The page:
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Monday, September 15, 2008

Editorial: Lack of due diligence

September 15, 2008
Globe and Mail

A recent report indicates that the RCMP relied too heavily on the manufacturer's advice and research in developing policies for the use of electric stun guns. This latest revelation goes to show that the police force got it wrong, right from the beginning.

An independent review has found that the RCMP failed to exercise due diligence when it approved the taser for use. The police force failed to adequately consult medical and mental health experts about the impact of taser use and relied on advice from the taser's American manufacturer in determining how it would train officers and deploy the weapon. Further, the RCMP took a contrary position to other police forces when it trained all its officers to use the devices.

The independent review was ordered by the Commissioner of the RCMP, William Elliott, submitted to him in June and released under the Access to Information Act. It reportedly criticized the stun-gun research of the Canadian Police Research Centre (the research arm of the Canadian Association of Chiefs of Police), finding its reports were not adequately peer-reviewed, lacked important information and included inaccurate data. (A new report on the safety of the stun guns expected from the Canadian Police Research Centre last month has been delayed until 2009.) The report concludes that many of the problems in the RCMP "policy-development process" might have been avoided if the force had enlisted impartial researchers to conduct studies "that could detect and take into account potential police and manufacturer biases." The federal government should set national standards, it also urges. Currently, 170 police agencies in Canada use the devices.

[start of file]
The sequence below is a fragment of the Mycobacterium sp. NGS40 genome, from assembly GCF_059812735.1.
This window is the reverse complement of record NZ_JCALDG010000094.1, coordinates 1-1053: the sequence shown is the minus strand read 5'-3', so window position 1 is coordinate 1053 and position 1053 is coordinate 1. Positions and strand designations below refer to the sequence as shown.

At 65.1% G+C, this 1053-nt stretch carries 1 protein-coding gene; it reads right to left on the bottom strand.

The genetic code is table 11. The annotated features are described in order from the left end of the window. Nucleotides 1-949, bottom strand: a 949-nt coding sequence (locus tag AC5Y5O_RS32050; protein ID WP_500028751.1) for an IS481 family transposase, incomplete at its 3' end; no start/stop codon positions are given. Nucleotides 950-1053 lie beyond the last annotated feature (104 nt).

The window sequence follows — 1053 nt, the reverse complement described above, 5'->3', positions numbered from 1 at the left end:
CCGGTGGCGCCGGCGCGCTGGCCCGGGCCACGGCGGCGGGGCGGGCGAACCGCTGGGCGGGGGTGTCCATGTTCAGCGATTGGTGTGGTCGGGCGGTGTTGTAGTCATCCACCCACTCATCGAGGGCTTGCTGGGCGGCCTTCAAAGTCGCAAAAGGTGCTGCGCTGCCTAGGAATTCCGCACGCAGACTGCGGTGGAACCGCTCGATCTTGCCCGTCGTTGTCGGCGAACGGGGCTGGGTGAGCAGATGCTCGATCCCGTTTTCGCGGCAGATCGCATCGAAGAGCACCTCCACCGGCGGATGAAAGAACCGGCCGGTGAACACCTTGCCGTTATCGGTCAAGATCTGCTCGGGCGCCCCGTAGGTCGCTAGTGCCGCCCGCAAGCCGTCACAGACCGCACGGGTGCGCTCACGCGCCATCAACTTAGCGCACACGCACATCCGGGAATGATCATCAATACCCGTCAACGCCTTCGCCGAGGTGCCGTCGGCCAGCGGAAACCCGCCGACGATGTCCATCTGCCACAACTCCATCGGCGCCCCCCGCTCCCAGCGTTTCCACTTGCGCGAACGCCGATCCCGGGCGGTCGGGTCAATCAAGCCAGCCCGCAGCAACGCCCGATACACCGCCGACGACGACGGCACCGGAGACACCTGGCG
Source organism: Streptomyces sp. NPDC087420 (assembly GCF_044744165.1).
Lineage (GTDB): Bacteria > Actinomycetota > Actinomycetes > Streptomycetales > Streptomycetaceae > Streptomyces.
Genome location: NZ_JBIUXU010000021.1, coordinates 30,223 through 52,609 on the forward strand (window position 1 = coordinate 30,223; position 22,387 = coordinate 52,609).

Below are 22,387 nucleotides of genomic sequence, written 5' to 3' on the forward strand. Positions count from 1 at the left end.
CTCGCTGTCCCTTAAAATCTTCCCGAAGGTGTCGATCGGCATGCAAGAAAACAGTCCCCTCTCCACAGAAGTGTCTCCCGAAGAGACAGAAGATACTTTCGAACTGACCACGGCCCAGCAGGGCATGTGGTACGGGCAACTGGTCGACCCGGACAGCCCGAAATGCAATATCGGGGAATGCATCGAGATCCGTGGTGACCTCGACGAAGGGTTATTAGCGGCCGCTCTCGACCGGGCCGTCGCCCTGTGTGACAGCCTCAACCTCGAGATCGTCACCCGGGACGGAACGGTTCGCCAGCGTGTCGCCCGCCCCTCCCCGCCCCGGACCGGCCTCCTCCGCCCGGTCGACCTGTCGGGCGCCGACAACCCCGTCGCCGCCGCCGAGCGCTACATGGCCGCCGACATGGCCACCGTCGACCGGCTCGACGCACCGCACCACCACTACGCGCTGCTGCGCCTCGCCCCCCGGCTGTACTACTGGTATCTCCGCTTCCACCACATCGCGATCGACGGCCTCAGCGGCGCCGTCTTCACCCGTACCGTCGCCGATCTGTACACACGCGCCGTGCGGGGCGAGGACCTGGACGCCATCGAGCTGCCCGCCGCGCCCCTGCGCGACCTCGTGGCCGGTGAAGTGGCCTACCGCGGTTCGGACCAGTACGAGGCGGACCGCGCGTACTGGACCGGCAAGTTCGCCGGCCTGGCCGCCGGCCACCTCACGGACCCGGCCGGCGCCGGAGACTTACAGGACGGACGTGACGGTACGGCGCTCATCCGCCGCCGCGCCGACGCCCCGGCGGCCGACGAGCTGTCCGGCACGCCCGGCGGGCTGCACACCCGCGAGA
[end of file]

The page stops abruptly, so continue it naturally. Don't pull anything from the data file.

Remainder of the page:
The RCMP's willingness to rely on the manufacturer of the weapon for advice in how to deploy it may have been the first instance of poor judgment by the police force when it comes to tasers, but certainly not the last. A report from the commissioner for public complaints against the RCMP released in June concludes that the RCMP has failed to adequately document the use of the devices since 2001, so much so that RCMP policy shifts were made without a factual basis, the report concludes, calling it "a dangerous practice."

The coziness of the relationship between Taser International and Canadian police forces has already been made clear - including payments (and stock options) to a researcher at the Canadian Police Research Centre, and sponsorship of police chiefs' conferences over the years (most recently a $25,000 platinum sponsorship of last month's conference). But this latest news suggests that the very foundation of taser use by the RCMP is flawed.

This has probably had repercussions beyond the RCMP's use of the device. As the national police force, the RCMP's practices set a standard for the country. Other municipal police forces could reasonably implement the same use-of-force policies, and rely on the research of the Canadian Police Research Centre.

The RCMP's failure to fulfill its responsibility to objectively assess the impact of the weapons in developing its own policies may well have played a role in the 22 taser-related deaths in the past five years.

1 comment:

Anonymous said...

May I congratulate you on receiving over 30,000 visitors to your most informative blog. Everything that you have done here is finally showing positive signs. Without your input, I believe that the taser issue could have remained on the back pages of most newspapers. But you would not allow that to happen. Thanks to you, your diligence, dedication, and the great tribute to the memory of your brother Robert, everything is being revealed, more every day. We love you and thankyou...Mom and Dad......